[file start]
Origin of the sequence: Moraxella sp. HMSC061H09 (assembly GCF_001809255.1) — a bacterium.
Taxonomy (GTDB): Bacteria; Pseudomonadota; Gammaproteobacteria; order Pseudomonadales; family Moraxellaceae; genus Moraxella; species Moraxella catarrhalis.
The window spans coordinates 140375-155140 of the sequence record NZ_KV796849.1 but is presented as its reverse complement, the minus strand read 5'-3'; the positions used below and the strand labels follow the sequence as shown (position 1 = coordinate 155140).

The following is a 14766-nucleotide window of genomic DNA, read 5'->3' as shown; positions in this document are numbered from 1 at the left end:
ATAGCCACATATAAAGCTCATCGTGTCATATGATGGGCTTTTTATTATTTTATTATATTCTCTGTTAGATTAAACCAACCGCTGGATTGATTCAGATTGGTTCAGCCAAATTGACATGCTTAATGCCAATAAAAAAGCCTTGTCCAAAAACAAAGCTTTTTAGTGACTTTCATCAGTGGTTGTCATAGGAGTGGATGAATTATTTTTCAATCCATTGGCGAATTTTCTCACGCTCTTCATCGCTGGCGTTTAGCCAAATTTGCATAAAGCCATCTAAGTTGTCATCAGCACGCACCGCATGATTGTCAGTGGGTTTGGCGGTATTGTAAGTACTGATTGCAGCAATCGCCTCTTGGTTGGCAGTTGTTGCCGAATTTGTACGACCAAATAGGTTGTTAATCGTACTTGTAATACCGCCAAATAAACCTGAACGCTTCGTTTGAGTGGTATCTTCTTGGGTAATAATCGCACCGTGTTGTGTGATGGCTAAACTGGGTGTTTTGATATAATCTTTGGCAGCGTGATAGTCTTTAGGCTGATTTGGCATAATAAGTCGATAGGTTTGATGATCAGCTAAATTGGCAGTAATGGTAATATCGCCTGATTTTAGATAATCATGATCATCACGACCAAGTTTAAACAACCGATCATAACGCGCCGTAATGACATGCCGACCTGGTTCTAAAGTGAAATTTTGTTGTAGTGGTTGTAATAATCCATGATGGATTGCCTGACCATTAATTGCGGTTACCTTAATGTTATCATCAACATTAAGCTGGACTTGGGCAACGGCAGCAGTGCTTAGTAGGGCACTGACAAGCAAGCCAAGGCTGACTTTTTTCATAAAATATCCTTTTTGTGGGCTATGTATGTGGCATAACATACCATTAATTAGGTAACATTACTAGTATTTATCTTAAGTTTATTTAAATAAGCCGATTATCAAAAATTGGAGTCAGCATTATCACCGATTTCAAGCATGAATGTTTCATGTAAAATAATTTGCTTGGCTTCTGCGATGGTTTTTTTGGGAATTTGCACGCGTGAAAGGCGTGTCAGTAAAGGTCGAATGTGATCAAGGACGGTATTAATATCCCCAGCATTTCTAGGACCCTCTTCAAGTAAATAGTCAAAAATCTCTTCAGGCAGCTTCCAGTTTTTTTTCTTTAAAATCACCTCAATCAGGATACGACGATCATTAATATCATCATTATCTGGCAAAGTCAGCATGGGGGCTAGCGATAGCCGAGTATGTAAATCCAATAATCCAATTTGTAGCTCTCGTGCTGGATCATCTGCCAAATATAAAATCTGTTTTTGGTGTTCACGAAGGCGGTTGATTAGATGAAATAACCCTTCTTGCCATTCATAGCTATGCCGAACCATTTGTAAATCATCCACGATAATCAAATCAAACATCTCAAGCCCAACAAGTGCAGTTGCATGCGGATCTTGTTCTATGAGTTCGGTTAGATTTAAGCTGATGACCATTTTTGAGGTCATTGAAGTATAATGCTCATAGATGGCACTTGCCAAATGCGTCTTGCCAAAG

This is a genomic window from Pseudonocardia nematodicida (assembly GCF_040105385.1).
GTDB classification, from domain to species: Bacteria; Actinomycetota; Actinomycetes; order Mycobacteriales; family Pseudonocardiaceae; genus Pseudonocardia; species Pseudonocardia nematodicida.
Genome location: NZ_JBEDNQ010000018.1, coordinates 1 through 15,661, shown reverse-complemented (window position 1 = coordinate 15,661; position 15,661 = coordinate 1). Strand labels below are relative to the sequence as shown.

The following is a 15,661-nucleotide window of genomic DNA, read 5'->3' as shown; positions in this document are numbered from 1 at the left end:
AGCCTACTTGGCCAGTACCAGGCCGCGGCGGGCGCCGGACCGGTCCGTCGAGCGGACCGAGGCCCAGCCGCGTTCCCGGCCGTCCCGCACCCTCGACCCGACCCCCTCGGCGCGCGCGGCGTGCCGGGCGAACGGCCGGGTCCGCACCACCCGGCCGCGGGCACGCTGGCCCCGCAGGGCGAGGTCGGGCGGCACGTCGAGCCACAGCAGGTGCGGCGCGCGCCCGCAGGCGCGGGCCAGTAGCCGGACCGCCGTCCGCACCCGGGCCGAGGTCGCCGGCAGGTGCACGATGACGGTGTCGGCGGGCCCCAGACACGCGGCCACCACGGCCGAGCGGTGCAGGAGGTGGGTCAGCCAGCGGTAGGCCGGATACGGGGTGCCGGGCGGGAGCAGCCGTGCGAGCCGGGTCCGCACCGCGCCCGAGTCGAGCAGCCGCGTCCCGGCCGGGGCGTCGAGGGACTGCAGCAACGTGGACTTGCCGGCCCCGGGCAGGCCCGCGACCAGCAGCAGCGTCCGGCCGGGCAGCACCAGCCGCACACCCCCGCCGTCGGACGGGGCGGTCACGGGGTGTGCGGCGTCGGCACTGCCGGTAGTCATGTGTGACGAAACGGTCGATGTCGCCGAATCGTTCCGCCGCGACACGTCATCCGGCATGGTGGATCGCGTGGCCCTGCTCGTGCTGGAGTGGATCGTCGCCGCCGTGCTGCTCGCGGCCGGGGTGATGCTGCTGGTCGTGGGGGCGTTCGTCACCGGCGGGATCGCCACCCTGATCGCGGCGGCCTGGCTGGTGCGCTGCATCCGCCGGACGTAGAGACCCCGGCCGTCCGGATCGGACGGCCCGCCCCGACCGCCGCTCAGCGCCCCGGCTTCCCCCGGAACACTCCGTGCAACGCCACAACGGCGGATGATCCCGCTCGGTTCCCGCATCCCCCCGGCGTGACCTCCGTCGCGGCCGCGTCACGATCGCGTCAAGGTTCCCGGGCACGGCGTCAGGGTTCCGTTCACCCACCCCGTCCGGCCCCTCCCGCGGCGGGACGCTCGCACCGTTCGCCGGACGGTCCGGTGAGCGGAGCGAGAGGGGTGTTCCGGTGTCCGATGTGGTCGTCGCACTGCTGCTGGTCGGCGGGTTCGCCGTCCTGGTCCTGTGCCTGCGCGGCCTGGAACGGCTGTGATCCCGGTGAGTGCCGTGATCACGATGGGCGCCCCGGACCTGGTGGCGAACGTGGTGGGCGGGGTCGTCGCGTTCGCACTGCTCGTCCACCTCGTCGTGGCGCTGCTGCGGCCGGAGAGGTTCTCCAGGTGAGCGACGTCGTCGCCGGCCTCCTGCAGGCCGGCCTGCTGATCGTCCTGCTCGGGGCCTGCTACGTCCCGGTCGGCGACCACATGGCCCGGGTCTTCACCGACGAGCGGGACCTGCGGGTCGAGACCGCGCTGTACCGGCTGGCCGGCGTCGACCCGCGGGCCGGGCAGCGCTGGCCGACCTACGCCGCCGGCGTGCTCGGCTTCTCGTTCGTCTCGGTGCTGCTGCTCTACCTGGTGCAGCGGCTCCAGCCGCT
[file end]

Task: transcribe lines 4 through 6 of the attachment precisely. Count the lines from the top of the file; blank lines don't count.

The following is a 14766-nucleotide window of genomic DNA, read 5'->3' as shown; positions in this document are numbered from 1 at the left end:
ATAGCCACATATAAAGCTCATCGTGTCATATGATGGGCTTTTTATTATTTTATTATATTCTCTGTTAGATTAAACCAACCGCTGGATTGATTCAGATTGGTTCAGCCAAATTGACATGCTTAATGCCAATAAAAAAGCCTTGTCCAAAAACAAAGCTTTTTAGTGACTTTCATCAGTGGTTGTCATAGGAGTGGATGAATTATTTTTCAATCCATTGGCGAATTTTCTCACGCTCTTCATCGCTGGCGTTTAGCCAAATTTGCATAAAGCCATCTAAGTTGTCATCAGCACGCACCGCATGATTGTCAGTGGGTTTGGCGGTATTGTAAGTACTGATTGCAGCAATCGCCTCTTGGTTGGCAGTTGTTGCCGAATTTGTACGACCAAATAGGTTGTTAATCGTACTTGTAATACCGCCAAATAAACCTGAACGCTTCGTTTGAGTGGTATCTTCTTGGGTAATAATCGCACCGTGTTGTGTGATGGCTAAACTGGGTGTTTTGATATAATCTTTGGCAGCGTGATAGTCTTTAGGCTGATTTGGCATAATAAGTCGATAGGTTTGATGATCAGCTAAATTGGCAGTAATGGTAATATCGCCTGATTTTAGATAATCATGATCATCACGACCAAGTTTAAACAACCGATCATAACGCGCCGTAATGACATGCCGACCTGGTTCTAAAGTGAAATTTTGTTGTAGTGGTTGTAATAATCCATGATGGATTGCCTGACCATTAATTGCGGTTACCTTAATGTTATCATCAACATTAAGCTGGACTTGGGCAACGGCAGCAGTGCTTAGTAGGGCACTGACAAGCAAGCCAAGGCTGACTTTTTTCATAAAATATCCTTTTTGTGGGCTATGTATGTGGCATAACATACCATTAATTAGGTAACATTACTAGTATTTATCTTAAGTTTATTTAAATAAGCCGATTATCAAAAATTGGAGTCAGCATTATCACCGATTTCAAGCATGAATGTTTCATGTAAAATAATTTGCTTGGCTTCTGCGATGGTTTTTTTGGGAATTTGCACGCGTGAAAGGCGTGTCAGTAAAGGTCGAATGTGATCAAGGACGGTATTAATATCCCCAGCATTTCTAGGACCCTCTTCAAGTAAATAGTCAAAAATCTCTTCAGGCAGCTTCCAGTTTTTTTTCTTTAAAATCACCTCAATCAGGATACGACGATCATTAATATCATCATTATCTGGCAAAGTCAGCATGGGGGCTAGCGATAGCCGAGTATGTAAATCCAATAATCCAATTTGTAGCTCTCGTGCTGGATCATCTGCCAAATATAAAATCTGTTTTTGGTGTTCACGAAGGCGGTTGATTAGATGAAATAACCCTTCTTGCCATTCATAGCTATGCCGAACCATTTGTAAATCATCCACGATAATCAAATCAAACATCTCAAGCCCAACAAGTGCAGTTGCATGCGGATCTTGTTCTATGAGTTCGGTTAGATTTAAGCTGATGACCATTTTTGAGGTCATTGAAGTATAATGCTCATAGATGGCACTTGCCAAATGCGTCTTGCCAAAG

This is a genomic window from Pseudonocardia nematodicida (assembly GCF_040105385.1).